In 1933, Street & Smith acquired Astounding Stories, one of the first pulp magazines to center the genre of science-fiction as its twenty-cent selling point. In the following years “John W. Campbell would join the editorial staff of Astounding Stories in September 1937, replacing F. Orlin Tremaine as editor in 1938 when Tremaine became editorial director.....
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Peek in the Stacks: publications
None But Lucifer by H. L. Gold and L. Sprague de Camp is a Faustian satire set in New York City during the Great Depression. It was published in the pulp fantasy magazine Unknown in September 1939. The story of None But Lucifer focuses on William Hale, a businessman who discovers that Earth is Hell and Lucifer is ruling it. Hale devises a plan to confront Lucifer in order to make a deal for power and immortality.
The representation of women in pulp literature and comics has been a subject of ongoing scrutiny and criticism in popular culture. Pulp magazines and comics have the power to shape our perception of society and the people in it. They are not mere works of imagination but reflect the society that produced them. With that in mind, this blog post aims to compare the female representation on the cover of Weird Tales in the 1930s and Marvel's The Monster of Frankenstein comics in the 1970s and how, unfortunately, it has not significantly changed over time.
CSUN’s University Counseling Services recently hosted Matadors Unite: Suicide Prevention Week to create “awareness…promote mental health and help prevent suicide”. The campus is equipped with crisis/urgent care walk-ins, a crisis hotline, and other resources to assist the campus community when necessary. In Special Collections & Archives there are materials that reference college students who have succumbed to suicide.
The cover of Margaret Brundage’s Weird Tales: Satan’s Palimpsest greets the reader with a nude blonde, seemingly excited to invite the bat-like Satan into her boudoir. Similarly, Margaret Brundage’s Weird Tales: Children of the Bat cover greets the reader with another nude blonde—this one half-bat with breasts and chained by another bat, who seems to be half-human as well. Through the covers' portrayal of hyper-sexualized, imprisoned women and bats as their captors, the Weird Tales pulp art combines both the scariness and seduction of the Gothic monster, which represents the Other in U.S. culture.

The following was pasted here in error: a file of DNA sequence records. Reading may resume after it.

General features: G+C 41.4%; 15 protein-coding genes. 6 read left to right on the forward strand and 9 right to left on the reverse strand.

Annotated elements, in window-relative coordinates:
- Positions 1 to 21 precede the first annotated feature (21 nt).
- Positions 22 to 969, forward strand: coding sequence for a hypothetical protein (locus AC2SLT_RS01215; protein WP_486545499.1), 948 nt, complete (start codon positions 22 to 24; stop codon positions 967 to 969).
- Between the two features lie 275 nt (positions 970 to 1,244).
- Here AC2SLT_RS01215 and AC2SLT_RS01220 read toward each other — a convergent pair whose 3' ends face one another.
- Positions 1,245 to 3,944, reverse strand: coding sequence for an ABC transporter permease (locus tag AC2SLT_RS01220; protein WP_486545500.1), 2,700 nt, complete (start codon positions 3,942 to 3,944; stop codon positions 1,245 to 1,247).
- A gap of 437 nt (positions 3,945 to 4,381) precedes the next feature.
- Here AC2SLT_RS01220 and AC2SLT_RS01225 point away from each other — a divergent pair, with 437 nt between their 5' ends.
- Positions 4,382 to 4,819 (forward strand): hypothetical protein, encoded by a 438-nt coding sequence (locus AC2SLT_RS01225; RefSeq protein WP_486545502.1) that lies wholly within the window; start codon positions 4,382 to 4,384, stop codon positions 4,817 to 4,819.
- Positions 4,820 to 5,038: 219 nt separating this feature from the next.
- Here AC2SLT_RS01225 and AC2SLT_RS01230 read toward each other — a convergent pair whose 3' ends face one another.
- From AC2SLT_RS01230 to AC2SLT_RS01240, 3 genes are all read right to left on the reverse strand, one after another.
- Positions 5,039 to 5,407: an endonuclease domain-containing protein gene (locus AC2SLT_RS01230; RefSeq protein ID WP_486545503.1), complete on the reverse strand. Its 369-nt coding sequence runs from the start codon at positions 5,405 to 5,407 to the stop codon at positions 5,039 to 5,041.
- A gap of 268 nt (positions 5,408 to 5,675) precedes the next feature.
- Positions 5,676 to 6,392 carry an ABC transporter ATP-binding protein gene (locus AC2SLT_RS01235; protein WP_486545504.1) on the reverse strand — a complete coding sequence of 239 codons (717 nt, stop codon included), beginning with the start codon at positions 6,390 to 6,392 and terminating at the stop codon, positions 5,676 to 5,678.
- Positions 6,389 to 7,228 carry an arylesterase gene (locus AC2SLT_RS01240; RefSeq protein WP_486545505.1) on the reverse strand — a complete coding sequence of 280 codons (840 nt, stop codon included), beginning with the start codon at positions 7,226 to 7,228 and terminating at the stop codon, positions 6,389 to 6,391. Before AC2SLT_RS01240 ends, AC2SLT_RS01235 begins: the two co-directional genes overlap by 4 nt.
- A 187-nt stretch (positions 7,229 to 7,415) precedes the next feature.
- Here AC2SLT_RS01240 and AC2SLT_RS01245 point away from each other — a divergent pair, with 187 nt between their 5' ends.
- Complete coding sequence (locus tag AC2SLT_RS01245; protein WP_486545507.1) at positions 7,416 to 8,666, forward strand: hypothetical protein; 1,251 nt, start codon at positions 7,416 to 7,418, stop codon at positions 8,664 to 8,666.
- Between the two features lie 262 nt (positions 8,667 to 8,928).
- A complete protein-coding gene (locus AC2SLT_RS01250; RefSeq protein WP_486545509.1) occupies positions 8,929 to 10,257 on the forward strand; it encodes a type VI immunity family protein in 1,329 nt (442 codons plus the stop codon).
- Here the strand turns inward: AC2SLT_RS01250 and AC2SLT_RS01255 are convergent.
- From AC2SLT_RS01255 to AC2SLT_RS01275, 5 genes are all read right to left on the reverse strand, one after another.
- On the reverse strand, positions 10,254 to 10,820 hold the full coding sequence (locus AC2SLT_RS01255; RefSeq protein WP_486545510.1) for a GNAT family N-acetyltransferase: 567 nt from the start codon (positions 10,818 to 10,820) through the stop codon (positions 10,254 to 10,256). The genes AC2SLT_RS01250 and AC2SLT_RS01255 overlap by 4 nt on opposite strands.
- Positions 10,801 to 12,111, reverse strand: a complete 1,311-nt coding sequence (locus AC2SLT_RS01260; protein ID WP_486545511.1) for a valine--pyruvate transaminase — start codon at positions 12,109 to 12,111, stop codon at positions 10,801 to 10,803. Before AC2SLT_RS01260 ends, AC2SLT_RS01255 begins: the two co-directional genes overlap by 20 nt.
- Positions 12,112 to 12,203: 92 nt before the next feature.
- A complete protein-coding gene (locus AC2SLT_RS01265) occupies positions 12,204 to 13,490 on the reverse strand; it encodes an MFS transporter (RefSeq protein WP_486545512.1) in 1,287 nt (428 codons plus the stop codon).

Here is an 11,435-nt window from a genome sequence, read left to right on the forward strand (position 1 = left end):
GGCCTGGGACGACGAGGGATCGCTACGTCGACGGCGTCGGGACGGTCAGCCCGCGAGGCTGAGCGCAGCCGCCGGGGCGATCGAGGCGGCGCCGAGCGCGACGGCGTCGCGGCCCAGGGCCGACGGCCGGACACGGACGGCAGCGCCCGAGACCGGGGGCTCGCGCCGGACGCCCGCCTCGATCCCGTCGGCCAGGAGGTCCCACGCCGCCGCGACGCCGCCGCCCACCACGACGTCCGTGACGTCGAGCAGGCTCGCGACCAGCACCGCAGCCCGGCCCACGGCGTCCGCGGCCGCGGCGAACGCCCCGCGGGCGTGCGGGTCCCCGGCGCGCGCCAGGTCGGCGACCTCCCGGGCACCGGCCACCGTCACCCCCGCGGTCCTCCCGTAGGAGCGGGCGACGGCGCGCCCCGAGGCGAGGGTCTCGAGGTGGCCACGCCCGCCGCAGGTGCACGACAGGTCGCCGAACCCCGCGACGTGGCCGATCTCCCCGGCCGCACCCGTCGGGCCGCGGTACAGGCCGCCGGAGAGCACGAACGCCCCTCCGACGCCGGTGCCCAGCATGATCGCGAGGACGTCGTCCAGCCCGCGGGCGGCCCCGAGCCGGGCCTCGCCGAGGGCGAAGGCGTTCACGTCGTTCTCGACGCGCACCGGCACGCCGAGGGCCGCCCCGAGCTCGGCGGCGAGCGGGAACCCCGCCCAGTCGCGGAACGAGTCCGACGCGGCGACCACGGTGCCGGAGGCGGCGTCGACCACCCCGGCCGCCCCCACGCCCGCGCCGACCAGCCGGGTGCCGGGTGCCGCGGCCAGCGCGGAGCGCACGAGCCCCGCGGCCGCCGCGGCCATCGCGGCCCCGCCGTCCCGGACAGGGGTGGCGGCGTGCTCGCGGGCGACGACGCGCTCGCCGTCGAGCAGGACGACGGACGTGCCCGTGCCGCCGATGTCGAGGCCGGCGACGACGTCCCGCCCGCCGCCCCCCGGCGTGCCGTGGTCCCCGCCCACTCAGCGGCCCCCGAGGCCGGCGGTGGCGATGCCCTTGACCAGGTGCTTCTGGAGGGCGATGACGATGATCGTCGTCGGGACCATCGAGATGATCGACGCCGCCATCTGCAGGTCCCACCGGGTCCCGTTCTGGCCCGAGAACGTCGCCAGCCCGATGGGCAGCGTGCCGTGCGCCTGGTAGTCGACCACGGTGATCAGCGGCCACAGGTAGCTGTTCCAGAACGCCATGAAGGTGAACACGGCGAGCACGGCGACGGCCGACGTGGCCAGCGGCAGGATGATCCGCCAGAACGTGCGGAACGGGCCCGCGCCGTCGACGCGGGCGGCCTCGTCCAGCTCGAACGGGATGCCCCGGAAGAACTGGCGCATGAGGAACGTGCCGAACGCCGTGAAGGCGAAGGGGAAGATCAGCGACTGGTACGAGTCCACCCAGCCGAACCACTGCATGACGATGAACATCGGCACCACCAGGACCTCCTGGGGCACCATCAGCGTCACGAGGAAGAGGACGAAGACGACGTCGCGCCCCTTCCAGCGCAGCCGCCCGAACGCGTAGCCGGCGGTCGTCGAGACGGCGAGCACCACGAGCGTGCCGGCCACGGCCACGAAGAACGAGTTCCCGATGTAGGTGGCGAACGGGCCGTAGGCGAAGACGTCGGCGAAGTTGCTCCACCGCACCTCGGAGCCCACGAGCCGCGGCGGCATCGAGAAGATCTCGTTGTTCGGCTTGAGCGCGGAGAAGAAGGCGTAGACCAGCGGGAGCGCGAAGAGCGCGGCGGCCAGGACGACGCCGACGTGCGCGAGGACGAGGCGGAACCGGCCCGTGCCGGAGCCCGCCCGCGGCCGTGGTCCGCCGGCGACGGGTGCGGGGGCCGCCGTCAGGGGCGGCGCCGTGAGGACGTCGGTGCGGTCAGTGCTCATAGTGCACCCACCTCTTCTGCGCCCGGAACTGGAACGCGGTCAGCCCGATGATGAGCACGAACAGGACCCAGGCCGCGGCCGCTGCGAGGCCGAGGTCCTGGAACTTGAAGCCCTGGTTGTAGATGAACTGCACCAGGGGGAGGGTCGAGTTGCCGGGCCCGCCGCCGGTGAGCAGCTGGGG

Written by Frank Robbins, Batman issue number 400, Challenge of the Man-Bat1, was published in June of 1970 after a paradigmatic shift in U.S. comics censorship history. Challenge of the Man-Bat was published a decade and a half after the creation of The Comics Code Authority in 1954, which regulated or censored comic book content.
Welcome… to Weird Tales. Initially founded in 1923, the Weird Tales pulp magazine boasts an impressive lineup throughout its just over thirty year run, having been one of the first places where American audiences could be introduced to later sci-fi staples such as Cthulu and Conan the Barbarian. Weird Tales was one of the first magazines of its kind, publishing exclusively horror and sci-fi tales, and was even the starting point for several authors who later became household names, such as Ray Bradbury and Robert E. Howard.
Take a look back at the summer happenings on campus by browsing the Summer Sundial! The Summer Editions of the Sundial covered an eclectic range of activities that filled the campus over the years during the summer breaks including fireworks, carnivals, and concerts.
Feminist music and fine art, anyone? We've got you what you need in Special Collections & Archives. In honor of the last week of Women's History month let's take a look at a unique collective of female artists and the scrapbook-esque publication they produced in 2004.
The nineteenth century often invokes flowery images of romanticism and heavily-embellished architecture. By today's standards, it can also be seen as an oppressive era for women especially with regards to society, marriage, and the household. The Vern and Bonnie Bullough Collection on Sex and Gender spans many topics including birth control, abortion, homosexuality, cross dressing, sex education, and prostitution, and includes numerous works demonstrating popular public opinion and more subversive, revolutionary ideas about appropriate roles for women during the 19th century...